• Clearly communicate a solution to a problem
  • Recommend action, and
  • Aid decision making.

Technical reports are designed for quick and easy communication of information, and use:

  • Sections with numbered headings and subheadings, and
  • Figures and diagrams to convey data.

How do I structure a technical report?

Regardless of the specific purpose of your technical report, the structure and conventions rarely differ. Check your subject requirements and expand the sections below to learn more about each section. Download a Technical Report template here.

Technical reports usually require a title page. To know what to include, follow the conventions required in your subject.

A technical report summary (or abstract) should include a brief overview of your investigation, outcomes and recommendations. It must include all the key information your reader needs to make a decision, without them having to read your full report. Don’t treat your summary as an introduction; it should act as a stand-alone document.

Tip: Write your summary last.

Help your reader quickly and easily find what they are looking for by using informative headings and careful numbering of your sections and sub-sections. For example:

A table of contents

A technical report introduction:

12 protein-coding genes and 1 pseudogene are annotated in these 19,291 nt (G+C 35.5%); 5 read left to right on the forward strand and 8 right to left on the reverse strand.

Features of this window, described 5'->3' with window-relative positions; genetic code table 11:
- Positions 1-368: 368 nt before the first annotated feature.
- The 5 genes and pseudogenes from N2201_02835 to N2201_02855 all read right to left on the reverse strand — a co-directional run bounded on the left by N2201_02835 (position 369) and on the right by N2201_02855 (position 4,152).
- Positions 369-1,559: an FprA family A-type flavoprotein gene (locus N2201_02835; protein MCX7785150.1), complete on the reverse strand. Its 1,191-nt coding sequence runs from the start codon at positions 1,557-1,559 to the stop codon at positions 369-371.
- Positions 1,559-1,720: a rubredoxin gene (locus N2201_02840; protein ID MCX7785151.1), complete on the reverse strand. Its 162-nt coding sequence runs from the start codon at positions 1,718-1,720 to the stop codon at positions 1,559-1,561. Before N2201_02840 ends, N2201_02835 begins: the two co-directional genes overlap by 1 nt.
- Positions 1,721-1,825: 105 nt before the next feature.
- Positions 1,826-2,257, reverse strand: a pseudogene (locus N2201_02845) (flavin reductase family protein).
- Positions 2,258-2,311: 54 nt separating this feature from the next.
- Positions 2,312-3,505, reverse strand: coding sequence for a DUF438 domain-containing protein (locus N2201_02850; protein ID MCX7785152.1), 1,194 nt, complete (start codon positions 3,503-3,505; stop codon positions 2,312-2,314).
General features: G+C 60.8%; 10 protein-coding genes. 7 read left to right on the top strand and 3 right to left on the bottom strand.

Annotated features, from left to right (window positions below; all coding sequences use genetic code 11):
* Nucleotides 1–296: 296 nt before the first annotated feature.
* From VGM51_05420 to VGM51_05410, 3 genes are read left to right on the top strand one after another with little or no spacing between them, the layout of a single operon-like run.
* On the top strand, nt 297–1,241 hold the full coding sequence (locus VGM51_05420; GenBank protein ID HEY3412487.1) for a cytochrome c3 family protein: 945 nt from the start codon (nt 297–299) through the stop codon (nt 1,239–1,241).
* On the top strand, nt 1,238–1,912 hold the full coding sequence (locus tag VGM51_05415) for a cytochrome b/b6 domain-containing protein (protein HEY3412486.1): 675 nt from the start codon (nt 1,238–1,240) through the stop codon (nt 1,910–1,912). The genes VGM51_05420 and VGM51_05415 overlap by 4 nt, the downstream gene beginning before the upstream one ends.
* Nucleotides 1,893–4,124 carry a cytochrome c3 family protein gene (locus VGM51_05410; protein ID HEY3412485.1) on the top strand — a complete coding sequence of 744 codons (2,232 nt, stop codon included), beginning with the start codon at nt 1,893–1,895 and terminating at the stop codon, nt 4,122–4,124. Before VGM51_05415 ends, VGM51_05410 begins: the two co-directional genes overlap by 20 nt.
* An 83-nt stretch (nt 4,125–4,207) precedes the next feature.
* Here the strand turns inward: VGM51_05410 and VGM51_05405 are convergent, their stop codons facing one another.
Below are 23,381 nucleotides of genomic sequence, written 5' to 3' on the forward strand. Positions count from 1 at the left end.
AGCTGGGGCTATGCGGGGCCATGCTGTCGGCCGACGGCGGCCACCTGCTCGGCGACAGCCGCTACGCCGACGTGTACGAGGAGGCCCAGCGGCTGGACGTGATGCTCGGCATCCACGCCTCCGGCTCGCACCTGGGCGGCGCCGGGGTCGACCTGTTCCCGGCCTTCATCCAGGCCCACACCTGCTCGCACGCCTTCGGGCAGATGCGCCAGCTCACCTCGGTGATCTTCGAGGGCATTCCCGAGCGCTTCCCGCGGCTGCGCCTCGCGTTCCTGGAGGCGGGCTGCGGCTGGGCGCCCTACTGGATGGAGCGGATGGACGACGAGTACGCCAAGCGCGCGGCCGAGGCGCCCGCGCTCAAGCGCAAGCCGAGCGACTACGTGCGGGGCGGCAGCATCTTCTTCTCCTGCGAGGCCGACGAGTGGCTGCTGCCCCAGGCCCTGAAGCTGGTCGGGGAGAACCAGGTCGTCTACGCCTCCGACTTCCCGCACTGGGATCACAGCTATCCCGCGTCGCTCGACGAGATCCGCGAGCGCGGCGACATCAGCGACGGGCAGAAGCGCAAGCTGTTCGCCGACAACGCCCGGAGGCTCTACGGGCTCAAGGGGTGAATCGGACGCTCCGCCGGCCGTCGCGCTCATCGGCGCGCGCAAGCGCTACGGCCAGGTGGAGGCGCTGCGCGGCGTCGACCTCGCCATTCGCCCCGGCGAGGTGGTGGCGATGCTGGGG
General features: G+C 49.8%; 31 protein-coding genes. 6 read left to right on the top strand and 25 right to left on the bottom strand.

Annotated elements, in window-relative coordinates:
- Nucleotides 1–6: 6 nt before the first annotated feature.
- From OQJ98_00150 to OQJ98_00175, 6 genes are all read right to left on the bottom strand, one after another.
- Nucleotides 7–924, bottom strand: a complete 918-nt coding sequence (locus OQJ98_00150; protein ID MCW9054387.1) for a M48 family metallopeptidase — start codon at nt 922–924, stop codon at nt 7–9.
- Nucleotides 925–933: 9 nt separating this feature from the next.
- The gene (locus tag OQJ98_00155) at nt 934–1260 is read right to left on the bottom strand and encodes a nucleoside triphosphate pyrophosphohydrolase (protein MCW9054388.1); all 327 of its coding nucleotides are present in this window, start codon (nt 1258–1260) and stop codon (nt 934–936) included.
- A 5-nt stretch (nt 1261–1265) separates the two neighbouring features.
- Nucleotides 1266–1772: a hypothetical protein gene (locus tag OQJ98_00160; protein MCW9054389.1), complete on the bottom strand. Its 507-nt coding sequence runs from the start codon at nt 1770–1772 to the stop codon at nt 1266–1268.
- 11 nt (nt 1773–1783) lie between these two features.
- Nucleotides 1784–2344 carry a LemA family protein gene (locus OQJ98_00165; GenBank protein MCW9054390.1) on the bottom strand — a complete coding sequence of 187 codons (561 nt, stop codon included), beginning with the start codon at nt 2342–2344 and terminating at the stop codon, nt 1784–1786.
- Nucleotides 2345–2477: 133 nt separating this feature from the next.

• provides context for the problem being addressed,
  • discusses relevant previous research, and
  • states your aim or hypothesis.

To help, consider these questions:

  • What have you investigated?
  • How does your study fit into the current literature?
  • What have previous studies found in the area?
  • Why is it worth investigating?
  • What was the experiment about?
  • Why did you do it?
  • What did you expect to learn from it?

The body of a technical report is structured according to the needs of your reader and the nature of the project. The writer decides how to structure it and what to include.

To help, ask yourself:

  • What does the reader need to know first?
  • What is the most logical way to develop the story of the project?

Tip: look at other technical reports in your discipline to see what they’ve included and in what order.